Arkansas Supreme Court strikes down ruling against voter ID laws
Members of Arkansas’ Supreme Court tossed out a judge’s ruling to strike down the state’s voter ID law on Wednesday.
In a 5-2 ruling, justices vacated the Pulaski County judge’s decision that the law violates the state’s constitution.
Pulaski County Circuit Judge Tim Fox had struck down the law in a case that had focused on how absentee ballots are handled under the law, but justices stayed his ruling while they considered an appeal. Fox also has ruled the law unconstitutional in a separate case but said he wouldn’t block its enforcement during this month’s primary. That ruling is being appealed to the high court.
Justices said Fox didn’t have the authority to strike down the law in the case focusing on absentee ballots. They noted that there was no request before Fox in the case to strike down the law.
“The question then becomes whether the constitutionality of the act was properly before the circuit court for a ruling. Based on the record before us, we must conclude that the answer to that question is no,” Justice Paul Danielson wrote.
The court did uphold part of Fox’s decision that a state panel did not have the authority to give absentee voters additional time to show ID if they didn’t include a copy of their identification with their ballot.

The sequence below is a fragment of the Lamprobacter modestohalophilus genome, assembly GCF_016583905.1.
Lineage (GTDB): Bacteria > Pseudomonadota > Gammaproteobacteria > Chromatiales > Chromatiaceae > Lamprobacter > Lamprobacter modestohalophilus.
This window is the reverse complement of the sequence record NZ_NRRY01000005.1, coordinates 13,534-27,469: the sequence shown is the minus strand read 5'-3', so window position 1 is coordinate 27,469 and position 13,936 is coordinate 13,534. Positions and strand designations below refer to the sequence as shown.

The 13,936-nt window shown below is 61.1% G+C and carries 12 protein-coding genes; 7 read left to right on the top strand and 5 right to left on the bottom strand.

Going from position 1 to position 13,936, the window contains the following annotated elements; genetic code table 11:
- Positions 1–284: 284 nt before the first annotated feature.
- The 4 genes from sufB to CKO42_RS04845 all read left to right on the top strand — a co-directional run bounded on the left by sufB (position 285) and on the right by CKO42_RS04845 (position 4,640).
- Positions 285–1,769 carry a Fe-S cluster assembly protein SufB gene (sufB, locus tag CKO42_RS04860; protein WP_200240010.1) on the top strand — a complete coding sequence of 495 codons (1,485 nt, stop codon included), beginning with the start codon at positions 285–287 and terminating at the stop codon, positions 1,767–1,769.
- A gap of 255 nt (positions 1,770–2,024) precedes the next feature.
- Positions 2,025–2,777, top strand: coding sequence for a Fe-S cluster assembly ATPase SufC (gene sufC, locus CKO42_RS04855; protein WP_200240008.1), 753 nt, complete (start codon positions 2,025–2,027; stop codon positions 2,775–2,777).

The ruling comes as debates about voter ID laws throughout the station are taking center stage. Currently, 31 states have laws in effect that require voters to show some form of ID, with Arkansas’ being one of the strictest in the nation.
In Arkansas, election workers used to be required to ask for photo ID, but voters didn’t have to show it to cast a ballot. Now, the new law requires that voters who do not show photo identification can cast provisional ballots, but the votes will only be counted if voters provide ID to county election officials before noon on the Monday after the election. They also have to sign an affidavit stating they are indigent or have a religious objection to being photographed.
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